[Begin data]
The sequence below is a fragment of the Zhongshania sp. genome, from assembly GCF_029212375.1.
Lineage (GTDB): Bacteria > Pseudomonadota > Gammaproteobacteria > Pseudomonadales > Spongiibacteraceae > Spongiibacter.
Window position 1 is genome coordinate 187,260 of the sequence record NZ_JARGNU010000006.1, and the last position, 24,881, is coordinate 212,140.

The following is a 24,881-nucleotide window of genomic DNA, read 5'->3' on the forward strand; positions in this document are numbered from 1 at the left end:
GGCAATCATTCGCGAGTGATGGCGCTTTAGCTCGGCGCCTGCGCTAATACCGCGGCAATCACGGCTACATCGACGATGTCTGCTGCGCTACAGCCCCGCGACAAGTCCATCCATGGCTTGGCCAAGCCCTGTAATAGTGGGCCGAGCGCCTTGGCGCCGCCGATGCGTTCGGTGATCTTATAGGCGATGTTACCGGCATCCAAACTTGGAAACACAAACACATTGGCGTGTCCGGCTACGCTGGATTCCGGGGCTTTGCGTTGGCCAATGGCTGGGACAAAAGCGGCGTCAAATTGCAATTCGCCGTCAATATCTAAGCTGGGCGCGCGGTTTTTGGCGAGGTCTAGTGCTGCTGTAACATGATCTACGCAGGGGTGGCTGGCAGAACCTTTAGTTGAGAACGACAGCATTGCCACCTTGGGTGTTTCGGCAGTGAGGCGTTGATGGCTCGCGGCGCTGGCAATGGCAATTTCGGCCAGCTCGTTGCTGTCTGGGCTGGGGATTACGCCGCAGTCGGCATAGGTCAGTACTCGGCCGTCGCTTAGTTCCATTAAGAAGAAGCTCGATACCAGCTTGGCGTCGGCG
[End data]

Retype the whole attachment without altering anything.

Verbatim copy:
The sequence below is a fragment of the Zhongshania sp. genome, from assembly GCF_029212375.1.
Lineage (GTDB): Bacteria > Pseudomonadota > Gammaproteobacteria > Pseudomonadales > Spongiibacteraceae > Spongiibacter.
Window position 1 is genome coordinate 187,260 of the sequence record NZ_JARGNU010000006.1, and the last position, 24,881, is coordinate 212,140.

The following is a 24,881-nucleotide window of genomic DNA, read 5'->3' on the forward strand; positions in this document are numbered from 1 at the left end:
GGCAATCATTCGCGAGTGATGGCGCTTTAGCTCGGCGCCTGCGCTAATACCGCGGCAATCACGGCTACATCGACGATGTCTGCTGCGCTACAGCCCCGCGACAAGTCCATCCATGGCTTGGCCAAGCCCTGTAATAGTGGGCCGAGCGCCTTGGCGCCGCCGATGCGTTCGGTGATCTTATAGGCGATGTTACCGGCATCCAAACTTGGAAACACAAACACATTGGCGTGTCCGGCTACGCTGGATTCCGGGGCTTTGCGTTGGCCAATGGCTGGGACAAAAGCGGCGTCAAATTGCAATTCGCCGTCAATATCTAAGCTGGGCGCGCGGTTTTTGGCGAGGTCTAGTGCTGCTGTAACATGATCTACGCAGGGGTGGCTGGCAGAACCTTTAGTTGAGAACGACAGCATTGCCACCTTGGGTGTTTCGGCAGTGAGGCGTTGATGGCTCGCGGCGCTGGCAATGGCAATTTCGGCCAGCTCGTTGCTGTCTGGGCTGGGGATTACGCCGCAGTCGGCATAGGTCAGTACTCGGCCGTCGCTTAGTTCCATTAAGAAGAAGCTCGATACCAGCTTGGCGTCGGCG